Digital Transformation in Agriculture in Ghana: Moving from the Rhetoric

Digital technologies in agriculture have huge potential in changing the current information deficit in Ghana's agricultural sector. Relevant data to assess our prevailing food stock and warehousing capacities; smallholder and commercial market-oriented production levels; and addressable market access gaps, is needed now more than anytime in our history.


Digital technologies in agriculture in Ghana could be leveraged to boost efficiencies and overcome farm to fork fragmentation in our sector which has rural smallholder farming dominance.


Ghana's agricultural sector is challenged with unproven and poorly designed digital traceability products. The quality of data captured on farmers and rural farms is siloed and most do not adhere to data interoperability and protection standards in their use-cases. Digital tools for food safety detection struggle to meet Ghana Standards Authority (GSA) quality checks, thus citizens are unsure which available digital tools are approved for use. Open data availability remains conference topics and close to irrelevance without addressing cost of data acquisition and maintenance by service providers and tech startups.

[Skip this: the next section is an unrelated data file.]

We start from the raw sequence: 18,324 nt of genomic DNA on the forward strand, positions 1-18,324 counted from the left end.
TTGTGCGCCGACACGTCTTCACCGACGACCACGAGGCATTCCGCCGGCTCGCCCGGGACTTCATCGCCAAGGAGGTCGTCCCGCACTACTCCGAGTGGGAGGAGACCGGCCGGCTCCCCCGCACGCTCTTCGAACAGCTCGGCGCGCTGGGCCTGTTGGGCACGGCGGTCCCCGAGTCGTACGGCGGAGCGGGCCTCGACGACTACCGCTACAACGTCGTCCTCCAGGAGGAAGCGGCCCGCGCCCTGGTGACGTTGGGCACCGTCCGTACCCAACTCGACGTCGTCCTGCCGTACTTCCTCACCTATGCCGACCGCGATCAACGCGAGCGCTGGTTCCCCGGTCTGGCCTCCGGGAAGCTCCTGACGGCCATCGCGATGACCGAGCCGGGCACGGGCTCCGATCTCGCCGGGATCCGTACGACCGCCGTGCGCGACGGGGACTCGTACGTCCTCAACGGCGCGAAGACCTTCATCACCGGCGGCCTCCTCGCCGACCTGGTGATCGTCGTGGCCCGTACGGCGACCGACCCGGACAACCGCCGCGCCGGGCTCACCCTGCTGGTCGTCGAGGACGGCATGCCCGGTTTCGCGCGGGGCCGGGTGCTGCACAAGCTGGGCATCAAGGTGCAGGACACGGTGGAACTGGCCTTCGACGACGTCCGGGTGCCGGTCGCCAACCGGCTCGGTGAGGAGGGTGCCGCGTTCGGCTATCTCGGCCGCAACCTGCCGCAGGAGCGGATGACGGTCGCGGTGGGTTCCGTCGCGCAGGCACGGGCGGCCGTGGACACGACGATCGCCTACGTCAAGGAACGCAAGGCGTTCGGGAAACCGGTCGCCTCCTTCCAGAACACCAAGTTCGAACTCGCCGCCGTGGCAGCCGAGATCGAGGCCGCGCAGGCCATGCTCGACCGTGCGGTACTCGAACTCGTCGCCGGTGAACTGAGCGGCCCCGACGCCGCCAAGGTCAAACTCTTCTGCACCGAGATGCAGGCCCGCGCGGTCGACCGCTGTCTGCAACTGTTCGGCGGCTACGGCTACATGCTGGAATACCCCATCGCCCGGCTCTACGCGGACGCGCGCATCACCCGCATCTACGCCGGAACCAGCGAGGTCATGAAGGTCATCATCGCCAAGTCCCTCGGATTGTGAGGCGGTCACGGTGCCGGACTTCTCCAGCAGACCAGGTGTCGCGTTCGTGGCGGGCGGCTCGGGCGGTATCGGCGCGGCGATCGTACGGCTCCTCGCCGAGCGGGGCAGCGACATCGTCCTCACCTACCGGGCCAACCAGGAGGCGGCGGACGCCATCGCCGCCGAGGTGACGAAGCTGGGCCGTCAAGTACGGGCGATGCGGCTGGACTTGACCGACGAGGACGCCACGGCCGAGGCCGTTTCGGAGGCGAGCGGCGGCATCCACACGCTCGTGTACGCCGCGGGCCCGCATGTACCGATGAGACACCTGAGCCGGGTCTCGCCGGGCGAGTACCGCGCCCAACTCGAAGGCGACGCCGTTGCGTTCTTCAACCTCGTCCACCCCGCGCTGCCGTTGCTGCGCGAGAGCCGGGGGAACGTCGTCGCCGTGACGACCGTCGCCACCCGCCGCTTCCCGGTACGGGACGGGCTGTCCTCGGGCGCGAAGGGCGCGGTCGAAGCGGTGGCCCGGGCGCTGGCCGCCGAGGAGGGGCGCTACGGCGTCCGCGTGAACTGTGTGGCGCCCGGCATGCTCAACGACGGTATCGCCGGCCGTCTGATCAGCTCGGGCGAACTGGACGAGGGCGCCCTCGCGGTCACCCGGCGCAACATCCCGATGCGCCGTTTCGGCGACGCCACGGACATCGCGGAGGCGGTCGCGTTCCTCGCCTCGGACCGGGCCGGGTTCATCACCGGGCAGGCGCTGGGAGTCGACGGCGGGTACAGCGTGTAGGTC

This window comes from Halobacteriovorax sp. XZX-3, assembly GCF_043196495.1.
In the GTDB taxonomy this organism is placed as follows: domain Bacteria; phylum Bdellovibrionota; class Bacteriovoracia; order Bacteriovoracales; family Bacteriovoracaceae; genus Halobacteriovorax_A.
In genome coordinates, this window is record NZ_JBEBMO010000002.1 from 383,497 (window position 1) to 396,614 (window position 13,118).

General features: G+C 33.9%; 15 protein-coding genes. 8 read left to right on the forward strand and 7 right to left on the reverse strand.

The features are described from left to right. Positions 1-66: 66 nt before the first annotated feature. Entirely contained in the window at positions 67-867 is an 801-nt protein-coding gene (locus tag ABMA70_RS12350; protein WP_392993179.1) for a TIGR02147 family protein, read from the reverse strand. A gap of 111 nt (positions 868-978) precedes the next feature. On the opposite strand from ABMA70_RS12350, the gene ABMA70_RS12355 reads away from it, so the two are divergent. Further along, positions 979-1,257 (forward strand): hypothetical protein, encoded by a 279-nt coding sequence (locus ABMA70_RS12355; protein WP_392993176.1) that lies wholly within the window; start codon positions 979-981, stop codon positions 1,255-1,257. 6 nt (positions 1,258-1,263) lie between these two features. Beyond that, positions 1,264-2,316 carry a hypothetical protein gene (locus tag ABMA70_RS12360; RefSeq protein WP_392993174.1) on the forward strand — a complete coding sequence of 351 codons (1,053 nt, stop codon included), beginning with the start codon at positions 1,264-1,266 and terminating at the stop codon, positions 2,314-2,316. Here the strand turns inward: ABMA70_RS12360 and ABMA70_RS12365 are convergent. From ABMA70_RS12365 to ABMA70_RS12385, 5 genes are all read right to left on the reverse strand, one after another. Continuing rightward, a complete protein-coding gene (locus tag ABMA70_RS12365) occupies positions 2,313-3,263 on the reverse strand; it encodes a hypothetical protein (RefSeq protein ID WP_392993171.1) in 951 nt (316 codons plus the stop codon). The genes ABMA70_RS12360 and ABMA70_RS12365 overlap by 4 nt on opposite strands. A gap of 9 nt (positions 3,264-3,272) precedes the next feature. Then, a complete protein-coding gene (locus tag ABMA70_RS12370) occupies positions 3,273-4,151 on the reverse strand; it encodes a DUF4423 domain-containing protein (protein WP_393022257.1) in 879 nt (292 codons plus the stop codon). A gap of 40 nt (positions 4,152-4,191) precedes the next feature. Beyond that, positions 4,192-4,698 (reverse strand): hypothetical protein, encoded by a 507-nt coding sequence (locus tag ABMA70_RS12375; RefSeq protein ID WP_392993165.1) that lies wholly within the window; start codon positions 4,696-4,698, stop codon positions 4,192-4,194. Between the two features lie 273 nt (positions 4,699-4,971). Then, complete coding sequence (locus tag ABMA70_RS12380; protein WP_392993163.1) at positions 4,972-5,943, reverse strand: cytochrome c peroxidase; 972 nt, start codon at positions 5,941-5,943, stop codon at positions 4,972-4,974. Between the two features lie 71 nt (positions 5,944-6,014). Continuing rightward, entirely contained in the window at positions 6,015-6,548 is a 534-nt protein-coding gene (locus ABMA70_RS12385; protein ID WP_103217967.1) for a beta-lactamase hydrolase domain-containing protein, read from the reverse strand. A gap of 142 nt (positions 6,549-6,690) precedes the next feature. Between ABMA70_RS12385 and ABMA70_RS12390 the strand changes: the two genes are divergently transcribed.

Ghana's agricultural sector could be leapfrogged with adoption and utilisation of a range of digital solutions for agriculture without recourse to single-source procurement. Procurement irregularities have already dwarfed Ghana's agricultural e-extension platform development phases over the past decade. Unfortunately these e-extension and e-agriculture platforms were financed by many development institutions in Ghana overseen by the State agency in charge of agriculture but sustained impact is weak. A Public Private Partnership (PPP) contracting option should be explored and adopted-this might be more efficient and provides value for money.


Competitively sourced digital tools could strengthen rural farmers' resilience to climate change, open up sustained information relay between value chain actors and boost Ghana's rural economy. Additionally, competitively sourced digital technologies in Ghana could lead to availability of quality agricultural information on better food safety and enhance productivity in agricultural systems.


With advancement in mobile connectivity in Ghana, network infrastructural limitation is reducing and the need for competitive internet access cost and pricing of other digital products and services for agriculture is urgently needed now!


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